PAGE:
HEIDELBERG, Germany — Civilian temporary workers on bases throughout U.S. Army Europe will be fired within the next two weeks, and permanent workers who quit will not be replaced under “belt-tightening” measures ordered Friday by the Army’s vice-chief of staff.

How many workers would be fired was not known Wednesday. The Army’s Installation Management Agency-Europe (IMA-E), said it planned to institute the cost-cutting measures — including the firings — right away.

“The guidance given to us was to implement,” said Kim Waltz, IMA-E spokeswoman. And, she said, the guidance was applied throughout IMA.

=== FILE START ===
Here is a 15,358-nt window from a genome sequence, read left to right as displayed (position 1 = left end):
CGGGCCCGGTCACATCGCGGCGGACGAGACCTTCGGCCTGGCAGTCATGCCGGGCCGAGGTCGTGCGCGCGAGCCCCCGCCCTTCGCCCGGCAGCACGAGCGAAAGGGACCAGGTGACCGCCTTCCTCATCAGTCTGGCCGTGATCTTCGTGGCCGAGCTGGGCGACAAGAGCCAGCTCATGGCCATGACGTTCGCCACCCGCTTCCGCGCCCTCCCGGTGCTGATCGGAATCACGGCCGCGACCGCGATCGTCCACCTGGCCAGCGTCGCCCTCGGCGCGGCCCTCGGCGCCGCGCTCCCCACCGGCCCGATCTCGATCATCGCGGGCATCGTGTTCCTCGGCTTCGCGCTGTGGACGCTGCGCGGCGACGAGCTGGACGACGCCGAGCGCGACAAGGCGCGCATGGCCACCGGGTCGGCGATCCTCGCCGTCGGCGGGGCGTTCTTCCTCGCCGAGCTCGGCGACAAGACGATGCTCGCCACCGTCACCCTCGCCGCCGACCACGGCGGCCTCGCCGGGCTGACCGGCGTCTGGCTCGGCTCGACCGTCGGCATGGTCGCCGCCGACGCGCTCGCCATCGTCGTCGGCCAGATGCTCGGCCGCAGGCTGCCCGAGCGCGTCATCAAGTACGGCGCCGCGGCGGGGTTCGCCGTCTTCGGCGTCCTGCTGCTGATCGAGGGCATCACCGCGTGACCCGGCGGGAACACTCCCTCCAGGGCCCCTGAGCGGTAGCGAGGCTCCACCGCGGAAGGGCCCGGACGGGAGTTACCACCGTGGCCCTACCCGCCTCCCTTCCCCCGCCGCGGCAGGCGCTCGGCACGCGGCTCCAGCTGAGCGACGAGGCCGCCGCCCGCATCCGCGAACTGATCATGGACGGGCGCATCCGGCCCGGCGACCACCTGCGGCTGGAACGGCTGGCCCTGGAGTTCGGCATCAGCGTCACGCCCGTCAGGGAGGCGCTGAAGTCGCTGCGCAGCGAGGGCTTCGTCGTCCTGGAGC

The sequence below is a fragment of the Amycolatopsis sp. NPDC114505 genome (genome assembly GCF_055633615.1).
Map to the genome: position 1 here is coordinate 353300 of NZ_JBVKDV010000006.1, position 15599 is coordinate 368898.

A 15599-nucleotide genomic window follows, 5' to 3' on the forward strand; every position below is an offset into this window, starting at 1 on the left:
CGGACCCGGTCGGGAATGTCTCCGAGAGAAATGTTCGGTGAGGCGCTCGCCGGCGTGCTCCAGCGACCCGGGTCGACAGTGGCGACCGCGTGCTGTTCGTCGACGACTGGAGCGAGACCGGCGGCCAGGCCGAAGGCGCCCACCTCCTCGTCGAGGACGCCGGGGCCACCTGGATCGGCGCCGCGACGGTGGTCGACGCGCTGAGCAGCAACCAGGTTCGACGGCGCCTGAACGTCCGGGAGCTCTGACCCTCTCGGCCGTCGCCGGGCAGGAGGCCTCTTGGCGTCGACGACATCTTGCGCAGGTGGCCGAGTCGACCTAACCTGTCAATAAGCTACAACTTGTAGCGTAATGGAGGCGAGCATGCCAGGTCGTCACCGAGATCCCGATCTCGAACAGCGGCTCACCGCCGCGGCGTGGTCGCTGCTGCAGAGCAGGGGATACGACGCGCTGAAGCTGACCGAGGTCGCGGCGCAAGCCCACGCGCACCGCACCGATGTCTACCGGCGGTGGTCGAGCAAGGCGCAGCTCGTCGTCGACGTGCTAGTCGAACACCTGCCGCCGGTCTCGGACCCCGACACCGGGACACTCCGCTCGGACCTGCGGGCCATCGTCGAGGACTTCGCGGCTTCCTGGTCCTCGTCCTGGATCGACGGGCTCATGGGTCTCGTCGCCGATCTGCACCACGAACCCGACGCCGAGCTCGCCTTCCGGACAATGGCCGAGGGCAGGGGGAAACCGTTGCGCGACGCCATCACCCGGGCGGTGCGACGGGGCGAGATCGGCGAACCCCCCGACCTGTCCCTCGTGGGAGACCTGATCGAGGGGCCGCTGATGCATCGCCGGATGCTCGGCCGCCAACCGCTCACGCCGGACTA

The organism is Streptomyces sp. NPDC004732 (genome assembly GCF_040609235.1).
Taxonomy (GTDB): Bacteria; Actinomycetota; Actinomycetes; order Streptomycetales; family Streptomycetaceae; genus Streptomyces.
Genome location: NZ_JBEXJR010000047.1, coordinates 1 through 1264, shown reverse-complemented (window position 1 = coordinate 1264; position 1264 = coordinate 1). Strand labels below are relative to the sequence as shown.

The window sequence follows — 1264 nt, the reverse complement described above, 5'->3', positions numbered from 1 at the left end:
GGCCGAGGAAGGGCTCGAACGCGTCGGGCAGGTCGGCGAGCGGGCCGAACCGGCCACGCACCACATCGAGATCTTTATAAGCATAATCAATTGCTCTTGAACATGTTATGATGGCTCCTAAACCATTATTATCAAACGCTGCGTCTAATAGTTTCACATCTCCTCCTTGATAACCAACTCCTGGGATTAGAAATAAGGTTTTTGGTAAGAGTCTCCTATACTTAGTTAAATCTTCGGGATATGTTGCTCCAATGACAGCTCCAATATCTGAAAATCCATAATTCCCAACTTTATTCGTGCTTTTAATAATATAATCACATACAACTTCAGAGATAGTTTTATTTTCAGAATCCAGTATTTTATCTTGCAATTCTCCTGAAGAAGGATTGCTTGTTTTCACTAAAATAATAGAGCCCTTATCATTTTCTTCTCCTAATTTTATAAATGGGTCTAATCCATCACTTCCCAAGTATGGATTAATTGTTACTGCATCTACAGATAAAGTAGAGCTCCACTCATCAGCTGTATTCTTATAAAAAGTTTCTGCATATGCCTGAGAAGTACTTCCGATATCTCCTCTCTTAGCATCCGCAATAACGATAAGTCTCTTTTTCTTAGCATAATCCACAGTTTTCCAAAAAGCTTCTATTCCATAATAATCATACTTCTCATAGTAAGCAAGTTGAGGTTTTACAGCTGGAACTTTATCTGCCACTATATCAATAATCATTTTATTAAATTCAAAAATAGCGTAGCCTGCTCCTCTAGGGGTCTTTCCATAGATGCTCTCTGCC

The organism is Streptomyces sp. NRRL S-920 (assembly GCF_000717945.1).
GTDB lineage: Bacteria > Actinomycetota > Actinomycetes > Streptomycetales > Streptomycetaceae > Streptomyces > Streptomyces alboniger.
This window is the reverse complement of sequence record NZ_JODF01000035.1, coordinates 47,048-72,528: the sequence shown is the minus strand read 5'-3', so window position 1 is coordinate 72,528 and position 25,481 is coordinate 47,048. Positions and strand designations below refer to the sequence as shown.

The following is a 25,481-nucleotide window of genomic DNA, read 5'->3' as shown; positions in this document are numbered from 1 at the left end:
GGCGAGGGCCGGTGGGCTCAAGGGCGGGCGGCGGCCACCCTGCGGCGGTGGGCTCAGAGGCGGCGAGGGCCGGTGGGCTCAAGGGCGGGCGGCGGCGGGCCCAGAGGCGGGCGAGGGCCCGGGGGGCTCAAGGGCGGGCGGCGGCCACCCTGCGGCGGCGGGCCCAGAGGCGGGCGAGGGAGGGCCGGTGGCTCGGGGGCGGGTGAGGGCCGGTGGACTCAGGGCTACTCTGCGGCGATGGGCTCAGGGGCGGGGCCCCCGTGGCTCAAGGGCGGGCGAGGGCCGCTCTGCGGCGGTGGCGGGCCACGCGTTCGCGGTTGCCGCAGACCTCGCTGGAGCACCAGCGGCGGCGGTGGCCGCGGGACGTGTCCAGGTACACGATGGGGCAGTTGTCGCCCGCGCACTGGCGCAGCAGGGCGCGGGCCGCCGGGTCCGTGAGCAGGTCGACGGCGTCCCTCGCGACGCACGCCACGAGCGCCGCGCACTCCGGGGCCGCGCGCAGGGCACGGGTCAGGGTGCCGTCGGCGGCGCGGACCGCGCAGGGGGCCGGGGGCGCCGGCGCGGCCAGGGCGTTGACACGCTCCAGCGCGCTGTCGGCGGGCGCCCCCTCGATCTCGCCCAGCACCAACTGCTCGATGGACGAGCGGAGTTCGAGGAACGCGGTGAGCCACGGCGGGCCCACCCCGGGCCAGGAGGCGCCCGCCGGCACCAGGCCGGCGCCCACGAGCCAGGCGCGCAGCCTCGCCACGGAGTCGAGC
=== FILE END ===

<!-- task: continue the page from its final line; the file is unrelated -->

Mary Griffin-Bales, IMA-E civilian personnel chief, said that there were 300 to 400 temporary employees working for IMA-E, although it wasn’t clear how many of them would be fired and how many worked in categories that were exempt from the firings.

“We employ lots of family members,” Griffin-Bales said. “Many of these people are temporary employees.”

Within IMA, U.S. civilians in temporary jobs not directly supporting warfighting in Iraq and Afghanistan are being given notice that their jobs will end June 15.

“We are announcing these actions as early as possible to allow our affected employees and their families to prepare,” said IMA-E director Russell Hall in a press release.

The future employment of IMA-E’s local national temporary workers is under legal review, said Heide Staley at IMA-E, although their jobs are safe for the moment.